It goes to show a healthier cli-
mate of tolerance in the world that
Ambassador. Goldberg could do
what he did. Our generation has
seen some terrible things, but
maybe we are coming out of the
darkness.
Two cannibals were talking. One
said to the other, "1 don't like my
mother-in-law."
"So eat the noodles instead,"
said the second.
We have progressed from that
stage. We are not cannibals any
longer. Some do not view their
mothers-in-law with favor but they
have no wish to consume or digest
them in a biological way. We are
are not consistent, to be sure. A
friend remarked the other day that
the Hindus will not suffer the
slaughter of a cow, yet they have
no qualms about killing men in
war.
It is the goal of the United
Nations to correct such things. In
letters engraved on stone on the
grounds of the United Nations in
New York are inscribed the words
of the prophet Isaiah about the
coming of the time "when nations

will no more learn the art of war"
and men "will turn their swords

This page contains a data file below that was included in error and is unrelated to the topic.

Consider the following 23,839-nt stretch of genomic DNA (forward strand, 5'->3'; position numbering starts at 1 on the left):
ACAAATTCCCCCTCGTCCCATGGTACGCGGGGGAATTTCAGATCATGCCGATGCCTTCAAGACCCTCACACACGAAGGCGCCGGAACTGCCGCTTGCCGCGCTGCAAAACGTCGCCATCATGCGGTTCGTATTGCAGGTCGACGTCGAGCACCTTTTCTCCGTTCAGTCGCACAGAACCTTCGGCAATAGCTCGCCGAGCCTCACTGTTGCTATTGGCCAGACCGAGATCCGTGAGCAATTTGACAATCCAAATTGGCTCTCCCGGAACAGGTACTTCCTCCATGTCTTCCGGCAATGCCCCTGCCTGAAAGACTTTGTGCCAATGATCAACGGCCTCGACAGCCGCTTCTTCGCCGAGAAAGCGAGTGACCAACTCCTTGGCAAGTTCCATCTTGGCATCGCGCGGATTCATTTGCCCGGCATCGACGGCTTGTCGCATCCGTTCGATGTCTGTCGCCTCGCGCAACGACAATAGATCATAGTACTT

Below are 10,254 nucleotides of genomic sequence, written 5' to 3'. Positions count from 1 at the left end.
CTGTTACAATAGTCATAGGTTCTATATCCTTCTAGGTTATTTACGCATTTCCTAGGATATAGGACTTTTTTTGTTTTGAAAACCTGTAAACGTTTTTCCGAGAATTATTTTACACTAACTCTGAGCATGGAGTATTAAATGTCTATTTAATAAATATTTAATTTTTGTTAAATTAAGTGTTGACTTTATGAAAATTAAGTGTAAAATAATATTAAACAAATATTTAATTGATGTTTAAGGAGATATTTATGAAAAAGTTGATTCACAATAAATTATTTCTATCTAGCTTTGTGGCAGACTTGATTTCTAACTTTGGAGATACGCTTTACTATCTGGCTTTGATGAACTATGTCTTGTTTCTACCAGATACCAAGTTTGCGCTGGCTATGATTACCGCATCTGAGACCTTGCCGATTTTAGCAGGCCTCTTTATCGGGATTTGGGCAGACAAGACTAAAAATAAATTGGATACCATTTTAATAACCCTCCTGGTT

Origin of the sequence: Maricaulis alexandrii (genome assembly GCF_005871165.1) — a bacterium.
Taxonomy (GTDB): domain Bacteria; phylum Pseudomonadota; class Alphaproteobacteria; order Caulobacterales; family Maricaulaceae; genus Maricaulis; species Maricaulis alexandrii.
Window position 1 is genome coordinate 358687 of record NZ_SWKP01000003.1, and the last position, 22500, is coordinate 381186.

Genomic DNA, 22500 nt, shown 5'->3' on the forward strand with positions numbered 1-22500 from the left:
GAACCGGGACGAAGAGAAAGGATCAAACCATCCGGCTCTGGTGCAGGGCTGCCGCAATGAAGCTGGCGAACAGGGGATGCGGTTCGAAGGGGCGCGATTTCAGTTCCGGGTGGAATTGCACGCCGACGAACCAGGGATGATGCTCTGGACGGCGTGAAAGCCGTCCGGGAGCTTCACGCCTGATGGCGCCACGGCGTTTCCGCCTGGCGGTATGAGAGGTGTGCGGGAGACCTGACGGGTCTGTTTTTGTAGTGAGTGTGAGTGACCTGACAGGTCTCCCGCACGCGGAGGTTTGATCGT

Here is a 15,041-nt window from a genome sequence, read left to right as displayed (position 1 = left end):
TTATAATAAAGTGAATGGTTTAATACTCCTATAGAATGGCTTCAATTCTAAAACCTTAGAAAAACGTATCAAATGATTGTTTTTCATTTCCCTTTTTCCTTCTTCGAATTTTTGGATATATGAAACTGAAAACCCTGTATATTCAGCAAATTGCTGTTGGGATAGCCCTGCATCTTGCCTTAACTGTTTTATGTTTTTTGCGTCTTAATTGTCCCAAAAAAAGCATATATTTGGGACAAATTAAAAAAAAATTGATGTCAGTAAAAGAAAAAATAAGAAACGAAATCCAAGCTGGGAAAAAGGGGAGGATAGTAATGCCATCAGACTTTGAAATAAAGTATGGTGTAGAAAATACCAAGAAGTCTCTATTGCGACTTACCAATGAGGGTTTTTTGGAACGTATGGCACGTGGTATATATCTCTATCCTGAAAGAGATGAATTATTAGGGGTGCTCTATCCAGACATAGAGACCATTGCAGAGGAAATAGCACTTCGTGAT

into ploughshares."
If members of the United Na-
tions were taught Hebrew, they
would be able to read the book
of Isaiah in Hebrew. There are
some good Hebrew teachers around
the United Nations. There are Mr.
Goldberg and Israel's Foreign Min-
ister Golda Meir, who used to be
a school teacher in Wisconsin.
Isaiah was really the father of
the idea of a United Nations and
more than that, of what might be
called a united peoplehood. "My
house shall be a house of prayer
for all nations," he said.
In time, the members of the
United Nations could take up the
study of the prayer book. In the
Rosh Hashanah prayer, Unsaneh
Tokef, they could read a specific
prayer for the establishment of a
United Nations. A prayer for Aguda
echas, one society for all people.
The prayer also asks for the end-
ing of the mamshelet zoion, the
government of arrogance or dicta-
torial governments.
Perhaps Mr. Goldberg might also
induce the members of the UN to
sit down and "learn." Prof. Nathan
Isaacs of Harvard once wrote a
book called "Study as a Mode of
Worship." The point of the book,
as the name implies ,is that the
Jews regarded studying as a form

Criterion Plans
Masquerade Ball

of worship, for study is seeking to
find the truth, which we must pre-
jstet w
ms, e eissptehceialw
ySo a f ttehre.
lyiloln
Saturday
G uordda
noon, would sit down "to learn" as
an equivalent to praying.
For all to sit around and discuss,
instead of listening to speeches, it